It fits though, doesn’t it? You’re frustrated if you’re a micromanager because you’re never caught up or ahead of the game (whatever idiotic game you’re playing as a micromanager). If you’re subjected to being micromanaged, you’re frustrated because you just can’t get left alone to actually get the work done. And if you can get any work done you’re constantly wondering if you’re doing the way your micromanager wants – even though you know it’s a lost cause. You’re never going to make the micromanager happy. Micromanagers can’t be happy. It’s a permanent condition and they rather enjoy being miserable. The problem is, they enjoy making everybody else miserable, too. 

Micromanagers defend themselves vigorously. They don’t see their actions or oversight as “excessive.” Rather, in their minds, it’s necessary. Without their constant oversight and nagging, nothing would ever get done. Or it wouldn’t be done well enough. That’s the foundational belief from which they operate.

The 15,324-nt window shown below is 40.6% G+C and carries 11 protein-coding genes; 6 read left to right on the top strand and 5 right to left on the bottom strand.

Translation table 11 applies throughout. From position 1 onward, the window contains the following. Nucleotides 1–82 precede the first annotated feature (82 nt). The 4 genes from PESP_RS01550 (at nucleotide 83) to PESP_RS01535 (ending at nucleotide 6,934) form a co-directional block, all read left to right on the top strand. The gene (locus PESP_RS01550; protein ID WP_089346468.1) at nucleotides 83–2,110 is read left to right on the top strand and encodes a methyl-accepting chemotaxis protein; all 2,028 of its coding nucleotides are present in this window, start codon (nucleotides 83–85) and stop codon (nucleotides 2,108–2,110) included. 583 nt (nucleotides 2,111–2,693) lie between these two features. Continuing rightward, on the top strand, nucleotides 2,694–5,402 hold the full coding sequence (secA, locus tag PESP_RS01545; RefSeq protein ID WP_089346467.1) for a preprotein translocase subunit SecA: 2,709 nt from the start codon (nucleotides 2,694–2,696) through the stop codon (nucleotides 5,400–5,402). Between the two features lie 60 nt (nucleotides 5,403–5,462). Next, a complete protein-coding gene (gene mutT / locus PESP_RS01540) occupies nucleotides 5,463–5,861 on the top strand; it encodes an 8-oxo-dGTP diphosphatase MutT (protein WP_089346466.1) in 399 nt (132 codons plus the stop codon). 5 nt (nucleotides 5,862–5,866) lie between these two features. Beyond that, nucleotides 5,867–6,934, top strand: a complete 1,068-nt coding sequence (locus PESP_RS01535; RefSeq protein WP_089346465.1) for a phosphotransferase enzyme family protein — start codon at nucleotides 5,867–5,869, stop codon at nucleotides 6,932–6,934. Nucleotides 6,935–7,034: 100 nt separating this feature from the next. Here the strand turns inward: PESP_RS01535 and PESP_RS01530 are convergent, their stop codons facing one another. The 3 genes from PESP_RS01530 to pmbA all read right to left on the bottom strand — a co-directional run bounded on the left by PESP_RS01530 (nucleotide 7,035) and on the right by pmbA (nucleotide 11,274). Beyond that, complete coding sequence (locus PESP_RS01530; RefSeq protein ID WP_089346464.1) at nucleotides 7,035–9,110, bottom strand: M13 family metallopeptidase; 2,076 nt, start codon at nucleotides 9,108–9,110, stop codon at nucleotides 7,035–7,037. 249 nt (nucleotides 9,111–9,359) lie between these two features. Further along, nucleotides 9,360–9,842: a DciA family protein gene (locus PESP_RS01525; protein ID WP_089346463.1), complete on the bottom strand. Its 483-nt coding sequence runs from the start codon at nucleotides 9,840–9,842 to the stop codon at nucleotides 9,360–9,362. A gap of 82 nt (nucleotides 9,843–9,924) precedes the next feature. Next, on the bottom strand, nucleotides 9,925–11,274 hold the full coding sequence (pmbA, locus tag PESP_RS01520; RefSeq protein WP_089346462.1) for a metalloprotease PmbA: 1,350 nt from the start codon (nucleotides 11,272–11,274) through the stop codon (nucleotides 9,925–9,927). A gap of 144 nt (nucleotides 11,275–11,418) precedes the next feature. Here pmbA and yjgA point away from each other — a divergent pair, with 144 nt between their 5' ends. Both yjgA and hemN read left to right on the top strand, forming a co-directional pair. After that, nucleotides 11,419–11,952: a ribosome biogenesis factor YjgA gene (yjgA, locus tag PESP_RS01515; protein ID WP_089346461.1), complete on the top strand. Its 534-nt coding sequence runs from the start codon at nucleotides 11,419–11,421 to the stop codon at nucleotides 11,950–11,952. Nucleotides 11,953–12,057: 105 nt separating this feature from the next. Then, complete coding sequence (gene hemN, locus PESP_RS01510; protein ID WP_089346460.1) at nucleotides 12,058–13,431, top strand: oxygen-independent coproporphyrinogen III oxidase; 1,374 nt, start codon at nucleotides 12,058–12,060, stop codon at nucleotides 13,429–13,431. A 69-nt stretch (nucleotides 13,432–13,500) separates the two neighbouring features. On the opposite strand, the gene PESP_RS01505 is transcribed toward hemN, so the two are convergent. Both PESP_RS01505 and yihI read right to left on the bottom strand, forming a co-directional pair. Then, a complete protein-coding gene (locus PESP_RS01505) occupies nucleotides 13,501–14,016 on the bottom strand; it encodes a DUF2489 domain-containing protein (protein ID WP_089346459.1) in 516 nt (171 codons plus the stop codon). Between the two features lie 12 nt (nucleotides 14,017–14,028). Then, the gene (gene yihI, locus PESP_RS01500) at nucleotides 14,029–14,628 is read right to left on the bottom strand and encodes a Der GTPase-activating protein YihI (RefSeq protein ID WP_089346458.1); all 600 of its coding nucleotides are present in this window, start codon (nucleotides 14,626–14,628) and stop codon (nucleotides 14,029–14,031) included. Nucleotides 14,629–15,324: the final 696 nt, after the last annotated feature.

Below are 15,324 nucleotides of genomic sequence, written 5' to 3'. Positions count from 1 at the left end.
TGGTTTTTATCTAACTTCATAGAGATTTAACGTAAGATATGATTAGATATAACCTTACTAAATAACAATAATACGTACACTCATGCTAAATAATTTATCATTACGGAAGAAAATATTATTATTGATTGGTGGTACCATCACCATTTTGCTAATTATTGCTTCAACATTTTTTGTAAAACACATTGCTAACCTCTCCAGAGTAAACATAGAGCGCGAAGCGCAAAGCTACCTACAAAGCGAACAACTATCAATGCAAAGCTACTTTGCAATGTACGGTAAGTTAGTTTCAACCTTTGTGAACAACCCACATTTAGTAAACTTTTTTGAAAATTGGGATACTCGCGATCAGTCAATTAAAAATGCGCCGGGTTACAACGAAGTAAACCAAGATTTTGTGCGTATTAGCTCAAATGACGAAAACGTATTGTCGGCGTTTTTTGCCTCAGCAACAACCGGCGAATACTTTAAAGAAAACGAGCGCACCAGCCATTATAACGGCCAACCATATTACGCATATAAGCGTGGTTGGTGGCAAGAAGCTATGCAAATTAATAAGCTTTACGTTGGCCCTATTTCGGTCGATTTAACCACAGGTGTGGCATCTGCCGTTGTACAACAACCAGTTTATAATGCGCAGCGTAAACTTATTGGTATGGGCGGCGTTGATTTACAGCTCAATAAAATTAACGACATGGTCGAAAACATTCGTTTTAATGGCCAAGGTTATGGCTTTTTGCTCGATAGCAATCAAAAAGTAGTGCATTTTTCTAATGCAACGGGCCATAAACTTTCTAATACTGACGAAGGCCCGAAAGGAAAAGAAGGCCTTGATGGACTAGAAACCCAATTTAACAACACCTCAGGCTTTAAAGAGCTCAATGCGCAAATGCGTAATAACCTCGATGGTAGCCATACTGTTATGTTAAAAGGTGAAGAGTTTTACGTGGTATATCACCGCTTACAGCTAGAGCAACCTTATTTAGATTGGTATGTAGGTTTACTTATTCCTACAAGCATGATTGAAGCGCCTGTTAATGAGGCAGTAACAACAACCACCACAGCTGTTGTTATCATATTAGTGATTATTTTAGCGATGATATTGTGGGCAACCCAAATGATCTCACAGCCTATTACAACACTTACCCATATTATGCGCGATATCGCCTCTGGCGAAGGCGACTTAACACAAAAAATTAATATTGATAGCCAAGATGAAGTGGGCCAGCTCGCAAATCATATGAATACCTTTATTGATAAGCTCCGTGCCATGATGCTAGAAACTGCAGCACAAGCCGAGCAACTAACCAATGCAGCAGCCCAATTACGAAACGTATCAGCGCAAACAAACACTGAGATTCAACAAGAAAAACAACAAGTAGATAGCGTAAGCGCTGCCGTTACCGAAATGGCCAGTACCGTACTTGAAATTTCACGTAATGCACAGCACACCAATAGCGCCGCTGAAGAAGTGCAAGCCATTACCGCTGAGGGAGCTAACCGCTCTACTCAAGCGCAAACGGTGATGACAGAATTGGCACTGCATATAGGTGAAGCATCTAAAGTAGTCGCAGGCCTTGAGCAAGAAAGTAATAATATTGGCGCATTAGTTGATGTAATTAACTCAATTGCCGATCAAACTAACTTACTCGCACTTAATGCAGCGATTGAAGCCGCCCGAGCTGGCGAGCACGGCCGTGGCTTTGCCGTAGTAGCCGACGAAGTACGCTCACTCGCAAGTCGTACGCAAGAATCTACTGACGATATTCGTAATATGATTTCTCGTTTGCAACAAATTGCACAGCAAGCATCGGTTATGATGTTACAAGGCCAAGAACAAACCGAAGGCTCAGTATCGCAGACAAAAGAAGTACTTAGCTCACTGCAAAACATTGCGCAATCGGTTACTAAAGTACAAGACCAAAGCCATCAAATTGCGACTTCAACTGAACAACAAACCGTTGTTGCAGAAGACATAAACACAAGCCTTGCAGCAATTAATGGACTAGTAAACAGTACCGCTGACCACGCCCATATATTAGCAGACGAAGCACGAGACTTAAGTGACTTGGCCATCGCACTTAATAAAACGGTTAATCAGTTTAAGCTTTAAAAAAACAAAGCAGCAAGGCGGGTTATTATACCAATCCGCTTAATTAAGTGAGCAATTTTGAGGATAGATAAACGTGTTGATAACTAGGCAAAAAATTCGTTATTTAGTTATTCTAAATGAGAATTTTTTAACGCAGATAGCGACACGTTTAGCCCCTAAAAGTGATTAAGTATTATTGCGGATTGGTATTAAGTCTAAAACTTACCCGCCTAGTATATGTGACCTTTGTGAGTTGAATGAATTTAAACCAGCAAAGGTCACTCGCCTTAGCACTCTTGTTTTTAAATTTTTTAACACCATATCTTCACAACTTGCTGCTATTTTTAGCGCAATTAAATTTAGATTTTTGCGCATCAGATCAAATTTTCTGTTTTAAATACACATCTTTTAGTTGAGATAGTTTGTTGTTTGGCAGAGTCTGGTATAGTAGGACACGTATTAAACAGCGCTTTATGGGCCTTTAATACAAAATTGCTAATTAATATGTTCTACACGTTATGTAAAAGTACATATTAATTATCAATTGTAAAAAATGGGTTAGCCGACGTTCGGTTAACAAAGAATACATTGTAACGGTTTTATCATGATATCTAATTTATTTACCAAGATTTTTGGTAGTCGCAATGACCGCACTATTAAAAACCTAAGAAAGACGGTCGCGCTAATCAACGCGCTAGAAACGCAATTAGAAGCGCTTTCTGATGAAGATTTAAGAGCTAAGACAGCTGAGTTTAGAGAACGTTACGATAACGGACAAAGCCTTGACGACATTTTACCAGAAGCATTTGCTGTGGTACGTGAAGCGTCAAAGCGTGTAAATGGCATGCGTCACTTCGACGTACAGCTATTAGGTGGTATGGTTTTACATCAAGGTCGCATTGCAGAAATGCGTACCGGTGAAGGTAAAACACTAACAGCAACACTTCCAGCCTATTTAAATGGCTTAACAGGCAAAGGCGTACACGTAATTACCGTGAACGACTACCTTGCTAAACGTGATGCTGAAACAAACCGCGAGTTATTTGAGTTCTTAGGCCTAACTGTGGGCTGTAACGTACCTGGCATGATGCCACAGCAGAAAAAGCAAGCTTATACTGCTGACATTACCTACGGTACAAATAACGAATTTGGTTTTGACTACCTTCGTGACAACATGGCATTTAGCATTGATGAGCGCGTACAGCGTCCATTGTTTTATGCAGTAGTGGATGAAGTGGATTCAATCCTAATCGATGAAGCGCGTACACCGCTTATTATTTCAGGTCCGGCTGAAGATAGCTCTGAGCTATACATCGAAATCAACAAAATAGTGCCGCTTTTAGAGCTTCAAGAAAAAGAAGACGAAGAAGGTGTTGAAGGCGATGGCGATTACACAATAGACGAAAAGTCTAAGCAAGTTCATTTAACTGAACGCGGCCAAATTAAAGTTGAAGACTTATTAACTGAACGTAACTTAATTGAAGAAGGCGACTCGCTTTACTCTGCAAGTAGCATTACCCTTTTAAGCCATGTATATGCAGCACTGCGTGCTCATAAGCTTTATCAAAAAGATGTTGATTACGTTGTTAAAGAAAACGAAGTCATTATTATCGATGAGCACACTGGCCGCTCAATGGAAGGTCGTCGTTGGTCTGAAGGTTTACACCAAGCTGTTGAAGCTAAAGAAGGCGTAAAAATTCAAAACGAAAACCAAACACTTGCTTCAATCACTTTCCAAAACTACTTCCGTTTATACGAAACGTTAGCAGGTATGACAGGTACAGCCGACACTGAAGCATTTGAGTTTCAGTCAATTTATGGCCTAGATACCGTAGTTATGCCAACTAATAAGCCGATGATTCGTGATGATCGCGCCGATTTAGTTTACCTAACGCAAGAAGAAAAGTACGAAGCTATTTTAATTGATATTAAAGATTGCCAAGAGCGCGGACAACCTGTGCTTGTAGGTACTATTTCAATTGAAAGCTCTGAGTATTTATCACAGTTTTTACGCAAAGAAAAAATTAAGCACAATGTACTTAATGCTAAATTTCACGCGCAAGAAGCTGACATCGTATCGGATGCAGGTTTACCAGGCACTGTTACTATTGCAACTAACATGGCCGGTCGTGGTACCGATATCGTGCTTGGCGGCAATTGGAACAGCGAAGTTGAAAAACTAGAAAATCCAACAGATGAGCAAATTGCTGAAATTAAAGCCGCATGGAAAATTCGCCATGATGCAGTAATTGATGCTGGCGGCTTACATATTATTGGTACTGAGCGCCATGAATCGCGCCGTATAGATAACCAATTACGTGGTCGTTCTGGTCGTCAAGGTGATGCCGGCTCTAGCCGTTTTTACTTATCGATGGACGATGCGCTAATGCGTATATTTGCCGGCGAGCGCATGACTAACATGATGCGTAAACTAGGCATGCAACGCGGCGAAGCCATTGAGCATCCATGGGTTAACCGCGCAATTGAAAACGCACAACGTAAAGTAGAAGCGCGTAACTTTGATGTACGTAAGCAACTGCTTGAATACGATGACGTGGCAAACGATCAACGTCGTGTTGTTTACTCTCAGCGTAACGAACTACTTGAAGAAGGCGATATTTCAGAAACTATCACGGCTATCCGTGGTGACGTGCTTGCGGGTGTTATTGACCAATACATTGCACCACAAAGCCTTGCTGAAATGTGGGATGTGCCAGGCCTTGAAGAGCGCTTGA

I have likely beaten you over the head (repeatedly) with two foundational truths behind our work together:

  1. You manage processes, systems and work product.
  2. You lead people.

So right off the bat I’ve got a problem with the term “micromanager.” We tend to use it like a big roller to paint with. It’s general and we apply it to any supervisor who scrutinizes work or people too closely.

When I was in 4th grade I had a teacher who would hover. She’d come up behind you while you were at your desk taking a test and lean in over your shoulder. Almost close enough you could feel her breath. And she’d linger there for an uncomfortable length of time. I don’t mean a quick glance and then move on. I mean a long stare like you’d do if you leaned into the bathroom mirror to find an eyelash in your eye. A long, purposeful (we never knew the purpose) glare. It drove me nuts. For this, and other reasons, she remains my most hated teacher ever!

I don’t view micromanagement as the act of scrutinizing work or people too closely. After all, sometimes it’s necessary.

The new employee has to be properly onboarded (don’t you love the HR terms we’re all using these days; we used to just call it welcoming new people to the team or something equally boring). They need training and instruction. They need feedback and correction until they get the hang of things.